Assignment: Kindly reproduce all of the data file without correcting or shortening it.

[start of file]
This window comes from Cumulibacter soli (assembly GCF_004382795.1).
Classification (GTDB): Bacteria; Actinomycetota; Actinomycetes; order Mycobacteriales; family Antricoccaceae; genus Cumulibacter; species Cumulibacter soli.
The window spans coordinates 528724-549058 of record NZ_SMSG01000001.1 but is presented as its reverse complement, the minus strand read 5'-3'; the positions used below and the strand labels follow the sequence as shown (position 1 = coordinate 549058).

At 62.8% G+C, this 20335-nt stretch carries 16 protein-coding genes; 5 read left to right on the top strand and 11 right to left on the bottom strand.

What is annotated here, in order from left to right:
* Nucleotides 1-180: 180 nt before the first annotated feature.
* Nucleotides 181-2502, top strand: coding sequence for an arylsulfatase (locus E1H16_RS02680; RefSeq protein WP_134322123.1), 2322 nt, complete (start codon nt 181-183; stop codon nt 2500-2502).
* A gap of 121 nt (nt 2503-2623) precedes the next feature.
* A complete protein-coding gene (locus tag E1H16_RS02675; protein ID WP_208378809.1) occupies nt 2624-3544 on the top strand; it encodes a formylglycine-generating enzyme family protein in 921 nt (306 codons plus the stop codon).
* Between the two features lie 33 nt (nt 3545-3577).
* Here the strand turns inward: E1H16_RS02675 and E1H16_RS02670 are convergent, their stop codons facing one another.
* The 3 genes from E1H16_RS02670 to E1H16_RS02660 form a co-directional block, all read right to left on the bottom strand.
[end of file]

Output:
This window comes from Cumulibacter soli (assembly GCF_004382795.1).
Classification (GTDB): Bacteria; Actinomycetota; Actinomycetes; order Mycobacteriales; family Antricoccaceae; genus Cumulibacter; species Cumulibacter soli.
The window spans coordinates 528724-549058 of record NZ_SMSG01000001.1 but is presented as its reverse complement, the minus strand read 5'-3'; the positions used below and the strand labels follow the sequence as shown (position 1 = coordinate 549058).

At 62.8% G+C, this 20335-nt stretch carries 16 protein-coding genes; 5 read left to right on the top strand and 11 right to left on the bottom strand.

What is annotated here, in order from left to right:
* Nucleotides 1-180: 180 nt before the first annotated feature.
* Nucleotides 181-2502, top strand: coding sequence for an arylsulfatase (locus E1H16_RS02680; RefSeq protein WP_134322123.1), 2322 nt, complete (start codon nt 181-183; stop codon nt 2500-2502).
* A gap of 121 nt (nt 2503-2623) precedes the next feature.
* A complete protein-coding gene (locus tag E1H16_RS02675; protein ID WP_208378809.1) occupies nt 2624-3544 on the top strand; it encodes a formylglycine-generating enzyme family protein in 921 nt (306 codons plus the stop codon).
* Between the two features lie 33 nt (nt 3545-3577).
* Here the strand turns inward: E1H16_RS02675 and E1H16_RS02670 are convergent, their stop codons facing one another.
* The 3 genes from E1H16_RS02670 to E1H16_RS02660 form a co-directional block, all read right to left on the bottom strand.